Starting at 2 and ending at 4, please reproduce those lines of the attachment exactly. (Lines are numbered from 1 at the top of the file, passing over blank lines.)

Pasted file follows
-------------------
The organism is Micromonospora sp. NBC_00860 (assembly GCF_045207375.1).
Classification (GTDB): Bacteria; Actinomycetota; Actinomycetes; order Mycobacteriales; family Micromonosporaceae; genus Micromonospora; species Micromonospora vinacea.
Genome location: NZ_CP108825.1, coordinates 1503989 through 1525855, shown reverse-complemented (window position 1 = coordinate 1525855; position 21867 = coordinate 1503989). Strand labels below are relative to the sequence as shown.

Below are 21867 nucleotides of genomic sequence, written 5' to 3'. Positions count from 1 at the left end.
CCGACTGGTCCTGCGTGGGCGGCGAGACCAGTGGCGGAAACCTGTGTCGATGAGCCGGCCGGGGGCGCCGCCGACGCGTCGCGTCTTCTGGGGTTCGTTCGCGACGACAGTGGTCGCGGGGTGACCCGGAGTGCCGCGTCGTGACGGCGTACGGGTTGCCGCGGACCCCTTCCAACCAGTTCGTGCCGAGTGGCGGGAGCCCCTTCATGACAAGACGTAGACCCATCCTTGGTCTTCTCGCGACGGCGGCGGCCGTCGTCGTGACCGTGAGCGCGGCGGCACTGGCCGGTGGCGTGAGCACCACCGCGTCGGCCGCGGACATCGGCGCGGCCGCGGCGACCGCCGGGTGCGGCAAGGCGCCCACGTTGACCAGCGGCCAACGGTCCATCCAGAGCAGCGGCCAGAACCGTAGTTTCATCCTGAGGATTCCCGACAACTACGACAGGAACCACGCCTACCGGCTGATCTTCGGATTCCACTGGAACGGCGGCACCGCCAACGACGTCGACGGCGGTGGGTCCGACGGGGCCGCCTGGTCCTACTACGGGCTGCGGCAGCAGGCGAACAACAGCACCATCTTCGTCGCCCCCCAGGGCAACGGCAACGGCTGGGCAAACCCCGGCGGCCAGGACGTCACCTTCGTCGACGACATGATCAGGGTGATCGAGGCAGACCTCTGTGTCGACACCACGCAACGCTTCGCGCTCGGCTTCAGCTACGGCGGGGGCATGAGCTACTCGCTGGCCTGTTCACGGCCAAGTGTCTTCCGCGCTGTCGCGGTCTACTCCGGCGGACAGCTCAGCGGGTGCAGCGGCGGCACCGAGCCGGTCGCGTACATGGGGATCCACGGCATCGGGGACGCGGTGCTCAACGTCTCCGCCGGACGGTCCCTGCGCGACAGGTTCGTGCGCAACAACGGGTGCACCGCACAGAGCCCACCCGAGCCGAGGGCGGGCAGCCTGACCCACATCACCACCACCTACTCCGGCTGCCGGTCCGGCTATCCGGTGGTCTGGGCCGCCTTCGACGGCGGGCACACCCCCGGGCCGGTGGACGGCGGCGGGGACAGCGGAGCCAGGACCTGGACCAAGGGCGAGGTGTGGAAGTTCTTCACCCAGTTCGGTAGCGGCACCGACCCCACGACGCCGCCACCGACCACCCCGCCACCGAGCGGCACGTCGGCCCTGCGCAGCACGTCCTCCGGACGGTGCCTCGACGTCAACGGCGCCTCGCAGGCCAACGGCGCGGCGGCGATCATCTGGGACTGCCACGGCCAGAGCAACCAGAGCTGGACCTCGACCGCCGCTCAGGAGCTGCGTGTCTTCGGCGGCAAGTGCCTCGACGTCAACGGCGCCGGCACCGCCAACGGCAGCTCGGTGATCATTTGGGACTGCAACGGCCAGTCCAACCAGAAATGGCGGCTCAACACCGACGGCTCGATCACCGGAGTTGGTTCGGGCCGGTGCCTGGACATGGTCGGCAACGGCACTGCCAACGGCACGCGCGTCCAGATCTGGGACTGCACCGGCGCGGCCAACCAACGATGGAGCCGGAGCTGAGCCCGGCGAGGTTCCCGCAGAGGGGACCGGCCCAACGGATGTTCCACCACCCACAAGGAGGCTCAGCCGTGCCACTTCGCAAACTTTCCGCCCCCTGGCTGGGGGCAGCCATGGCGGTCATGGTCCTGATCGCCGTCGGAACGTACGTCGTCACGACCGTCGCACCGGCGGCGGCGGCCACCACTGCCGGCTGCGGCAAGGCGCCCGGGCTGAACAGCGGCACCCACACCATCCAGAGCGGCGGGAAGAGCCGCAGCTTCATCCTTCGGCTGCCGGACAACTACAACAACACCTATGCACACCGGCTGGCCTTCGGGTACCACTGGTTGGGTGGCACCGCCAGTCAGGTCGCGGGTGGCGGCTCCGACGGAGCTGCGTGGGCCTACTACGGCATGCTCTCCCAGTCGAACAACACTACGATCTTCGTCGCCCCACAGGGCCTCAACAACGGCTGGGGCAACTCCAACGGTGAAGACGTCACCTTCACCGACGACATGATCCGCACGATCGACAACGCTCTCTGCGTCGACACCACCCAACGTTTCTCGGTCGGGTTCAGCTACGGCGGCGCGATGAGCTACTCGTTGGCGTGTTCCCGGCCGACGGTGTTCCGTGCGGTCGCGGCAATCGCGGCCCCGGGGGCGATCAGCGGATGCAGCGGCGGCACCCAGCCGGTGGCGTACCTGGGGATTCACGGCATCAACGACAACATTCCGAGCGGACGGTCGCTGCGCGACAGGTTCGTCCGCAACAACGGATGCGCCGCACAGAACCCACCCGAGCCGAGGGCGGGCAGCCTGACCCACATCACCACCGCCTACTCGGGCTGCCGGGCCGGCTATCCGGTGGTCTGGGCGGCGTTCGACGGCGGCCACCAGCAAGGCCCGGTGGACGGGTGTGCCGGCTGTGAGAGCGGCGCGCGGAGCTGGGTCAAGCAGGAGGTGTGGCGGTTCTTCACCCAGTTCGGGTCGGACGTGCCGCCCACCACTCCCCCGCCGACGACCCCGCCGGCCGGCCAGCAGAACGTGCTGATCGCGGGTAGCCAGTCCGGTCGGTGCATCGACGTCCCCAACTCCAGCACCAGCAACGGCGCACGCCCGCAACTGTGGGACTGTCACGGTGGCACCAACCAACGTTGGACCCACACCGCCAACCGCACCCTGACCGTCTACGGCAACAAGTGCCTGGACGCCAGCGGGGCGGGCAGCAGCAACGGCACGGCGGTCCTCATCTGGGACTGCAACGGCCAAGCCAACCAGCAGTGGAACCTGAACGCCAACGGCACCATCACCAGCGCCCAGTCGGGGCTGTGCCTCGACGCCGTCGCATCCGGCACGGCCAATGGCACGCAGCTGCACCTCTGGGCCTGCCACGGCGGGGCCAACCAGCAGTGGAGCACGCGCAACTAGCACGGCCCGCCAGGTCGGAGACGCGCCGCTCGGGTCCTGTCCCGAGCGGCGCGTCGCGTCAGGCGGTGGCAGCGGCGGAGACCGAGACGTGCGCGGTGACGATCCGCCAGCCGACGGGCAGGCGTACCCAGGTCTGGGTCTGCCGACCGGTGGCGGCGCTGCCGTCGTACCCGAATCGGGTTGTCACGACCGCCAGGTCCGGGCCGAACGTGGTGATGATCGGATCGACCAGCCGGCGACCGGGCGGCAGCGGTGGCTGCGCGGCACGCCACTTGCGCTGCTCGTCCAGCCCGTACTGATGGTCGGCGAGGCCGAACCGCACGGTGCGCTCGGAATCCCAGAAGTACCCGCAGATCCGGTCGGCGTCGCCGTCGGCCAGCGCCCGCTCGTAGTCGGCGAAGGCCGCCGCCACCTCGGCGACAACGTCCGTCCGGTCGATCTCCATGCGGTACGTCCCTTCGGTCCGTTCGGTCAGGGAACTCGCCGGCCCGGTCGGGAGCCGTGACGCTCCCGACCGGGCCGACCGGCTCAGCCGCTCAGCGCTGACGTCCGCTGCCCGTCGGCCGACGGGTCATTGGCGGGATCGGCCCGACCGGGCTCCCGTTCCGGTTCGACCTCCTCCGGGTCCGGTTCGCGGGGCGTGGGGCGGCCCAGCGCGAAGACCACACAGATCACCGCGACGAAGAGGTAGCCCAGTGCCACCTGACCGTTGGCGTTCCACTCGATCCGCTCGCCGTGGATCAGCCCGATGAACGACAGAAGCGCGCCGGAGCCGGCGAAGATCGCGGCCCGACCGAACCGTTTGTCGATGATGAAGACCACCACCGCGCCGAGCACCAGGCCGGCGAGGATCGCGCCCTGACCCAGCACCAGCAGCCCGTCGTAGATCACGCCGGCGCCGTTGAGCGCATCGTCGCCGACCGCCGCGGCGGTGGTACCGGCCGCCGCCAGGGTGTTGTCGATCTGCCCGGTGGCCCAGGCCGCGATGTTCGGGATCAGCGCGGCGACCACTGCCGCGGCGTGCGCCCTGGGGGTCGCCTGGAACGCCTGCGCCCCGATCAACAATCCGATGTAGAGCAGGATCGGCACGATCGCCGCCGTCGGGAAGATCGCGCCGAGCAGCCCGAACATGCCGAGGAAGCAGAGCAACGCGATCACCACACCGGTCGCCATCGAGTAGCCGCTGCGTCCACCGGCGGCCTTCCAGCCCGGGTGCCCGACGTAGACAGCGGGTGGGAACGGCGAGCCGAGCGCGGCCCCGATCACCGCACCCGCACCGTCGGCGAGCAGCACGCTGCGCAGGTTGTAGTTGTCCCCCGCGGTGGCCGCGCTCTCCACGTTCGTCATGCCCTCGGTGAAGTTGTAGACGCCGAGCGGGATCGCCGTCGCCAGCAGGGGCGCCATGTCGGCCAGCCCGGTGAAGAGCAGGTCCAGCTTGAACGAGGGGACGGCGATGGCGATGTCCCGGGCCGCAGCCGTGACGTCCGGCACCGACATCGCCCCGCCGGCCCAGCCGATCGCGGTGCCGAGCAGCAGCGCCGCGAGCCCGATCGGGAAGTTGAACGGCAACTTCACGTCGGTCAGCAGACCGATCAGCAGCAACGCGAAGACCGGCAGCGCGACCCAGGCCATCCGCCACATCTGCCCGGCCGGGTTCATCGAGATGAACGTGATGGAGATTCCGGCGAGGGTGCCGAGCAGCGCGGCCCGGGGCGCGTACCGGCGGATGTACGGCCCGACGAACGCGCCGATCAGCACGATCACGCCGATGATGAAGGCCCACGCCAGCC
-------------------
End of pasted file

Classification (GTDB): Bacteria; Actinomycetota; Actinomycetes; order Mycobacteriales; family Micromonosporaceae; genus Micromonospora; species Micromonospora vinacea.
Genome location: NZ_CP108825.1, coordinates 1503989 through 1525855, shown reverse-complemented (window position 1 = coordinate 1525855; position 21867 = coordinate 1503989). Strand labels below are relative to the sequence as shown.

Below are 21867 nucleotides of genomic sequence, written 5' to 3'. Positions count from 1 at the left end.